The concept of the 'god sim' has been around in video games for some time and anyone perusing the archives of SPOnG would attest to the fact that they are indeed a very popular and old format. But what if the player was given powers of a god that could only enact edicts and hope those who worshipped it followed them as best they could? What kind of society would they create? Would it be a good and just one that flourishes or one that revels in the destruction of others?
Crest is that kind of god sim that places an emphasis on simulating religions over being a god and changing the world directly. I got to play Crest during PAX West 2017 for quite a while and here are my thoughts on what I experienced.
Crest takes place in a world of the player's creation. A seed is the basis of a world that is randomly generated and presented to the player. You experience it from an overhead view with oversized creatures, buildings and people presented on it.
Nothing is actually to scale as Crest is built around the concept of iconography, with people represented as being massive giants and buildings reach the stratosphere; all with the aim of creating tokens for these societies that exist in the world.
In Crest there is only one religion and one god, which is the player. The inhabitants follow edicts laid down by the player in the form of simple instructions. These can start with 'build farms and make food from them' through to 'please attack the heretics that defy my edicts'.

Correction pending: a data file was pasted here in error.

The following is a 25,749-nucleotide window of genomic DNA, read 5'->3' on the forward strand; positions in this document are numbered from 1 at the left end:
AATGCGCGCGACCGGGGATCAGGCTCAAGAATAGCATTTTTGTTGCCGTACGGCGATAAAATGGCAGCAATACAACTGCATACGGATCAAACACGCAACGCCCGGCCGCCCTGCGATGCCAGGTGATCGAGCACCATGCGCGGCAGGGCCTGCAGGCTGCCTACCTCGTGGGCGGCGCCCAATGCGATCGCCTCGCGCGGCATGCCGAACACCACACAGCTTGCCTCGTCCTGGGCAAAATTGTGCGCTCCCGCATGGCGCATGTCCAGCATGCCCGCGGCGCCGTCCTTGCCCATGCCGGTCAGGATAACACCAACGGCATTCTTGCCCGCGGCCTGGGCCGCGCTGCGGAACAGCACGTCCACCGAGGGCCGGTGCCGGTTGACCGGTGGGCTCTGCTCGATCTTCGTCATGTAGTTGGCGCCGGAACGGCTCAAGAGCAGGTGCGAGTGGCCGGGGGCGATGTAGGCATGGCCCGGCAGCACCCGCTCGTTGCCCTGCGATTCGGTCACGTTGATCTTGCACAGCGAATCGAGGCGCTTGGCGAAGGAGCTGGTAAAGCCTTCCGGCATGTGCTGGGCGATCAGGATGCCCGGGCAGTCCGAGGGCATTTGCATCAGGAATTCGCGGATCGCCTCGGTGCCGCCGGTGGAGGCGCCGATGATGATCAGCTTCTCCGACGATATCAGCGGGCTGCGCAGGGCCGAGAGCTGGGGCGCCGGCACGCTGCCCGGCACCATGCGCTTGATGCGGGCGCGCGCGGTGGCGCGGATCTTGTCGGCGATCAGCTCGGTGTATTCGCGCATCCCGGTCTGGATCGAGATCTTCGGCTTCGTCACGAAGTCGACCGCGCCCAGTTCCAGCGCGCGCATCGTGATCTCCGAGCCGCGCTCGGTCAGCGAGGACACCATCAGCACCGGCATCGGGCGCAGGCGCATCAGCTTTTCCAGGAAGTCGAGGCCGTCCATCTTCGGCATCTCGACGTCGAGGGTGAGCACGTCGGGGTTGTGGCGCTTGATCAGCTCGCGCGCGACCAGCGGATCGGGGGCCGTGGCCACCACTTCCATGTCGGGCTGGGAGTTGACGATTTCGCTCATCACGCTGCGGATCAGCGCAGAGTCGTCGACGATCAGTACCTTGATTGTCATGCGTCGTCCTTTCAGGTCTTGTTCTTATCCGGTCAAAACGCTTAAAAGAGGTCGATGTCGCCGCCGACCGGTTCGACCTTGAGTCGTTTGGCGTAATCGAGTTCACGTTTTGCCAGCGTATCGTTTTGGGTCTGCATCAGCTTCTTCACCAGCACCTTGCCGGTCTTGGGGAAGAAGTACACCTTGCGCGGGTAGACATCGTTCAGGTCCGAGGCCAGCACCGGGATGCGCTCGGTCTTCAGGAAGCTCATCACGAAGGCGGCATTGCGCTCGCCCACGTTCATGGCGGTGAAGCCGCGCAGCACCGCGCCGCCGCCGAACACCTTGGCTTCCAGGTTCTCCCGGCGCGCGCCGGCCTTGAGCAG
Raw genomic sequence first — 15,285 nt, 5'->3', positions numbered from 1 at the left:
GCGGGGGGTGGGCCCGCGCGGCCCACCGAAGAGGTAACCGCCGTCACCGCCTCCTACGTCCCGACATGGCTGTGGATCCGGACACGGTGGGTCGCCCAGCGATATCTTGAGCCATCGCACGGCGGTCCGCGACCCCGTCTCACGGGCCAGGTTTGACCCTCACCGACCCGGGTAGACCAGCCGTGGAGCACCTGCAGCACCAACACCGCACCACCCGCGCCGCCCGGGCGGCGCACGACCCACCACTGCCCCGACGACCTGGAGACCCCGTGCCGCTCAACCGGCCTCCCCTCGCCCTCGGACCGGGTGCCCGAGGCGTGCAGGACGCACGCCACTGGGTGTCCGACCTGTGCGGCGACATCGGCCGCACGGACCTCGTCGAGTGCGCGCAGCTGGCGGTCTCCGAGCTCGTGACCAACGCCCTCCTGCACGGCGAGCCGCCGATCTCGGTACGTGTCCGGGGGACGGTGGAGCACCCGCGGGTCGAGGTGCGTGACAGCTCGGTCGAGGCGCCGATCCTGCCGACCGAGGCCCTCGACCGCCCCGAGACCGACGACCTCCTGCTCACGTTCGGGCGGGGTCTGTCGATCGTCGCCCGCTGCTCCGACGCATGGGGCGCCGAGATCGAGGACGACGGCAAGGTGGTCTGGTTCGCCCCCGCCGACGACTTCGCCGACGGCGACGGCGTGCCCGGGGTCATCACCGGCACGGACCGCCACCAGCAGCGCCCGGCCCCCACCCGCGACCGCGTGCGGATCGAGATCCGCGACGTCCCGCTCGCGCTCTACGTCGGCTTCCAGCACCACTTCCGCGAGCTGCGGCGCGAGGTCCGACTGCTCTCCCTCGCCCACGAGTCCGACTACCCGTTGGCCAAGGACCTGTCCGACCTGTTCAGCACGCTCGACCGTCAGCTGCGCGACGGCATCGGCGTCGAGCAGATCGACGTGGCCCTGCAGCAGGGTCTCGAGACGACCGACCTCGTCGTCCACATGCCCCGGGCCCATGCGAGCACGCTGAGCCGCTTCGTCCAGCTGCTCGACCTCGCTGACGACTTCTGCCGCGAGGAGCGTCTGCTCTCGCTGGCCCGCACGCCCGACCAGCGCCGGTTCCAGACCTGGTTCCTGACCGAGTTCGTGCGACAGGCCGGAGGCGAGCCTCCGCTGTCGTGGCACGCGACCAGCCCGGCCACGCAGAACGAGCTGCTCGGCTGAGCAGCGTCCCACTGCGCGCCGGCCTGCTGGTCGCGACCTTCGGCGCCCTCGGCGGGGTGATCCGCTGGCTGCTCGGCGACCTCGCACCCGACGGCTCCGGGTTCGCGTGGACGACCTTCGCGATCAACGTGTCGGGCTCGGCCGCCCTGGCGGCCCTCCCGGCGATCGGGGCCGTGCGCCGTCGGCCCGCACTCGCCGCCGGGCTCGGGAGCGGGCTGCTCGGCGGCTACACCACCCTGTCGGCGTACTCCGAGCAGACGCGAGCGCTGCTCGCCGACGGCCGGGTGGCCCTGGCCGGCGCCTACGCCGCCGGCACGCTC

Some of these directives will be followed and enjoyed by the population; others will be less popular and may even be ignored. Those that are favoured become enshrined within the sacred rituals of the religion that is slowly unfolding before the player. It's a pleasing experience and one that is guided by advisors who offer council to the player on how to improve the lives of their worshippers even further.
Crest represents this simulated religion using a low-polygon graphical style that sits very well with the iconography-based presentation the developers have settled upon. Scaling such models is relatively easy and the interface is also bereft of any kind of text and instead goes for images to represent the edicts the player has set down.
The people in the world are not directed so their state of mind is represented by thought bubbles in a similar factions to the 'Theme' games from the mid 1990's that Bullfrog used to make. It's all very well rendered and lit and the sound is reduced to spot effects and a soothing score that runs through the experience.
Crest is one of those games that are akin to a petri dish, in that you can actually let it run and not interact with it at all and the inhabitants would have made a go of things without you. Whether or not they're successful is debatable, but the AI is robust enough to allow it to use complex boolean logic commands within its engine to run without any interference from the player. I did enjoy my time with it, but it does need more time in the oven before it can be considered a fully fledged game.
Crest is currently out on early access and is available on Windows PC, Mac and Linux.